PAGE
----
Posted by Stephanie Gallagher, JD
Not since 2002, when Time Magazine dubbed whistleblowers the person of the year, has there been so much interest paid to blowing the whistle. Many fear that incentives for whistleblowers from the U.S. federal government will encourage employees to circumvent internal reporting. Reports that the SEC whistleblower office is receiving thousands of calls only add to the concern. This has provided encouragement for organizations to advertise their internal helplines more, and to reassure employees that they are safe in raising issues on helplines or directly to managers or the compliance department.
A survey was fielded in April 2014 to determine if reports to helplines were increasing. A 2011 survey by the Society of Corporate Compliance and Ethics (SCCE) and the Health Care Compliance Association (HCCA) demonstrated that 90% of compliance professionals surveyed reported that their employer had a helpline, and that was true of 99% of publicly traded companies. The question now was whether the increased attention paid to whistleblowing had led to increased reporting of incidents. The survey also explored the trustworthiness of anonymous reports. According to the NAVEX Global 2014 Ethics and Compliance Hotline Benchmark Report, a substantial 60% of helpline reports are made anonymously.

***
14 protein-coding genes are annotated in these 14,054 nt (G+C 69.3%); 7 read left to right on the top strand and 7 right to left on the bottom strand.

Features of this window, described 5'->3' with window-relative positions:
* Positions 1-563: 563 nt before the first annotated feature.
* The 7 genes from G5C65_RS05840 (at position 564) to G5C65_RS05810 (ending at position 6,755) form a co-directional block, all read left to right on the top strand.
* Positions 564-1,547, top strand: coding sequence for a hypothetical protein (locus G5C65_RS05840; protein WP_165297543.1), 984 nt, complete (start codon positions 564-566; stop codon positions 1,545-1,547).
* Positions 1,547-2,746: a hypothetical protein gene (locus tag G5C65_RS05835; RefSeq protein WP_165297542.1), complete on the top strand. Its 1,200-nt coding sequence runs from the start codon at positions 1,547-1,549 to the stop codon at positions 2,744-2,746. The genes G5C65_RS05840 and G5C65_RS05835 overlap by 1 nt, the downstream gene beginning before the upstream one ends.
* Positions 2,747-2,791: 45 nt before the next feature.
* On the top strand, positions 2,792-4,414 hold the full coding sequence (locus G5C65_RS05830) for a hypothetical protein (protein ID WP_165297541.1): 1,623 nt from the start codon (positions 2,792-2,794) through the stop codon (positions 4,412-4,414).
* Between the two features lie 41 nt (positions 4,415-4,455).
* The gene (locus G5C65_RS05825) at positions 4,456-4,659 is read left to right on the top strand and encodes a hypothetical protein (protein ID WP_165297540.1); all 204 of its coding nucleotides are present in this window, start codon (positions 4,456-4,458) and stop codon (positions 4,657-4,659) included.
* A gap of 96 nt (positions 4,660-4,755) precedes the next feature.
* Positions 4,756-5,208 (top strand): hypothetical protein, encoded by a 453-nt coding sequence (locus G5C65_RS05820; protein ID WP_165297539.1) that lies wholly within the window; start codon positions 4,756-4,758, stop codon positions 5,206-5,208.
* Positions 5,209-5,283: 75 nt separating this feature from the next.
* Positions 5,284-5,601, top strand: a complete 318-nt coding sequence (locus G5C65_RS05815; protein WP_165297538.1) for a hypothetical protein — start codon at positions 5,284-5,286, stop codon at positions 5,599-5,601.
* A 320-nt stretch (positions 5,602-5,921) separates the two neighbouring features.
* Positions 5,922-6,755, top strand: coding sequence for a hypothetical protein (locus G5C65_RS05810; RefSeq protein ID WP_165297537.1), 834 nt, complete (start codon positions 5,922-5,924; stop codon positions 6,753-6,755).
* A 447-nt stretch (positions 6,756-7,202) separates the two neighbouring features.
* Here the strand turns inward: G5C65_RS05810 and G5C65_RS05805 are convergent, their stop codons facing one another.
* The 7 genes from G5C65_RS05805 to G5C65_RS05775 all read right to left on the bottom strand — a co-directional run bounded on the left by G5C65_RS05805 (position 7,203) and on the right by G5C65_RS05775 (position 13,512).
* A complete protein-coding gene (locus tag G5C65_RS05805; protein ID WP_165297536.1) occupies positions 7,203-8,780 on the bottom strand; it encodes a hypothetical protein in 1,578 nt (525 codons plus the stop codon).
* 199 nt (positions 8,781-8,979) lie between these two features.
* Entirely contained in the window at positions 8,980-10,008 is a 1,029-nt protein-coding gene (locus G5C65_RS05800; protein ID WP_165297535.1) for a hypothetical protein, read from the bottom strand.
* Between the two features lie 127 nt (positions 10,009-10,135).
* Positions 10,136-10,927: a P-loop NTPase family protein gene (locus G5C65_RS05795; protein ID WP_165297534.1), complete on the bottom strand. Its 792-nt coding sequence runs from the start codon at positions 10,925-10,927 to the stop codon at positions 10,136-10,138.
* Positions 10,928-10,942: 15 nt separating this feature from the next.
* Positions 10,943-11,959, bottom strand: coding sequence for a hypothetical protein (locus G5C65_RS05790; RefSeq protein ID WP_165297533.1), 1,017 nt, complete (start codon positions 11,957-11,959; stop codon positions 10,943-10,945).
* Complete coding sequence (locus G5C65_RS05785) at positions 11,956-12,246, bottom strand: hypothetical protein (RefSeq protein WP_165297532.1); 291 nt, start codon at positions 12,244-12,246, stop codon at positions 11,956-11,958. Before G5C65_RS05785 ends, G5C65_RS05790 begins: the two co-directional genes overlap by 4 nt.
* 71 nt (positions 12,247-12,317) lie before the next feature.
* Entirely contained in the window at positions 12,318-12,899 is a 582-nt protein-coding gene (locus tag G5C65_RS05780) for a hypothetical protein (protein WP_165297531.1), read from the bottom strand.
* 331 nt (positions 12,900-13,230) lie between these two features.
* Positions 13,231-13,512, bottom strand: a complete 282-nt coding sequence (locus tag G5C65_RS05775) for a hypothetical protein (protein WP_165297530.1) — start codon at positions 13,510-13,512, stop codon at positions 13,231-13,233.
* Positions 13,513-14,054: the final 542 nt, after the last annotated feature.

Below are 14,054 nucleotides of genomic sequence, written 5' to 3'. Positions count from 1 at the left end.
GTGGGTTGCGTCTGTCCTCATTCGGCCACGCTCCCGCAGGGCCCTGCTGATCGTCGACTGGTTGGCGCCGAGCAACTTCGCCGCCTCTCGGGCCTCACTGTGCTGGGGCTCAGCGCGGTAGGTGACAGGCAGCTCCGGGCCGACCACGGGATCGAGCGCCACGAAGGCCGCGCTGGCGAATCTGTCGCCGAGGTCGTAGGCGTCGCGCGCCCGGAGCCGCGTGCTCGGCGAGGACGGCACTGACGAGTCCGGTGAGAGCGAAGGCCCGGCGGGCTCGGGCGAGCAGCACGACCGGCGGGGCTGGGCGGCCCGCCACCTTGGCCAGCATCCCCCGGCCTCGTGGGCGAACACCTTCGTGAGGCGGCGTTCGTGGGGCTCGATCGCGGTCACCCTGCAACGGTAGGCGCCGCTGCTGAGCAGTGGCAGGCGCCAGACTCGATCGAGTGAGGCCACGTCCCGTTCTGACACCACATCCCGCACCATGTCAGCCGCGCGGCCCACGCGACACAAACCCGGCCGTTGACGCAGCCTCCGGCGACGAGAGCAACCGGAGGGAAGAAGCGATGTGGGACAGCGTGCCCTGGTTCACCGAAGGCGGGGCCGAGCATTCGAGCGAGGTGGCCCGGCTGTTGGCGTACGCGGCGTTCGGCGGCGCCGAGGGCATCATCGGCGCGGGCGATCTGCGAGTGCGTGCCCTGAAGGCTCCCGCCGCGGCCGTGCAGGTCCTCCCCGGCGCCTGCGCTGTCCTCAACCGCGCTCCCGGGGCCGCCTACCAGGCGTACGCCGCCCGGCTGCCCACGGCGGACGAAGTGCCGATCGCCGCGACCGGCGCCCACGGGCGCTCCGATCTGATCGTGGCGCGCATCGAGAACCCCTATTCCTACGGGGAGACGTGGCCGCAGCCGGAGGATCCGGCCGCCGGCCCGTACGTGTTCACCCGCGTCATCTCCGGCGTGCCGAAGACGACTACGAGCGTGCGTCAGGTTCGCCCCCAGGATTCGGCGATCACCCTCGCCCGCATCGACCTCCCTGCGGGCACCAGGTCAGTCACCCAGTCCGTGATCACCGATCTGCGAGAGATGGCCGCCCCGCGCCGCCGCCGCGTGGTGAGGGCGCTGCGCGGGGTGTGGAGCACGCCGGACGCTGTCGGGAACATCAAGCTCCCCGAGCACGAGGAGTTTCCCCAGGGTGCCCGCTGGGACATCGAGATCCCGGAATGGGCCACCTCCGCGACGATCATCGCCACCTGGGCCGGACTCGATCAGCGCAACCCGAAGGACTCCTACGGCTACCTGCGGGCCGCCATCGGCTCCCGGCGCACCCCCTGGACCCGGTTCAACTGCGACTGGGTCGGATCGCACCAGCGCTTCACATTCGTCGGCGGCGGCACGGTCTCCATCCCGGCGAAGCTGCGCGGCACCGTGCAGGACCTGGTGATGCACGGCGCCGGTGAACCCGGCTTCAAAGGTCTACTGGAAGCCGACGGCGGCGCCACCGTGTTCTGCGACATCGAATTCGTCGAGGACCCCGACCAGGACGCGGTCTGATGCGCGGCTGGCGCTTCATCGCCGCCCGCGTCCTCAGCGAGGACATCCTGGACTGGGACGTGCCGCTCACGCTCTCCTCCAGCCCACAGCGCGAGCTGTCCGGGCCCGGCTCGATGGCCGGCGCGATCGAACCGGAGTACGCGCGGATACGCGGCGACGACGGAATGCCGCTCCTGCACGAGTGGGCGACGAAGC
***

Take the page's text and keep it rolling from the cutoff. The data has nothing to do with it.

The results of the survey are available for free here.
[bctt tweet=”@theHCCA @SCCE Helpline Calls and Incident Reports – A Survey by the SCCE and the HCCA #compliance #whistleblower”]